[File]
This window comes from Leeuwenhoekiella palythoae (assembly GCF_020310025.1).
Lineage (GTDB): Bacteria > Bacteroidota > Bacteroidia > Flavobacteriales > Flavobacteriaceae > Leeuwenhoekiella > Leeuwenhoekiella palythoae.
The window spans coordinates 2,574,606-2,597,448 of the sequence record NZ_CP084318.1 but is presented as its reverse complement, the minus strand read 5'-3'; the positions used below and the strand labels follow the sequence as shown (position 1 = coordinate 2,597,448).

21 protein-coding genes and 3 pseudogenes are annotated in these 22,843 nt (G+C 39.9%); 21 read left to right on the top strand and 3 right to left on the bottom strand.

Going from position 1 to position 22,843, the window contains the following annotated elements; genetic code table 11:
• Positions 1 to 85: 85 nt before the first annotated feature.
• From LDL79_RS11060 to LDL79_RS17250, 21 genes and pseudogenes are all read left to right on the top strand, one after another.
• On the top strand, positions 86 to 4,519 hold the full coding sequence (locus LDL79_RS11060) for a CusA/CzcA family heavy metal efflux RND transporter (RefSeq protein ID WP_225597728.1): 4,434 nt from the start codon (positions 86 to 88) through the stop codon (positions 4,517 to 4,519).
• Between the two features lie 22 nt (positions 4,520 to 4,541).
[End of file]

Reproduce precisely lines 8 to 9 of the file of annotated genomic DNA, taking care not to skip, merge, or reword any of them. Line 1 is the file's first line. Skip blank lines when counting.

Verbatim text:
• On the top strand, positions 86 to 4,519 hold the full coding sequence (locus LDL79_RS11060) for a CusA/CzcA family heavy metal efflux RND transporter (RefSeq protein ID WP_225597728.1): 4,434 nt from the start codon (positions 86 to 88) through the stop codon (positions 4,517 to 4,519).
• Between the two features lie 22 nt (positions 4,520 to 4,541).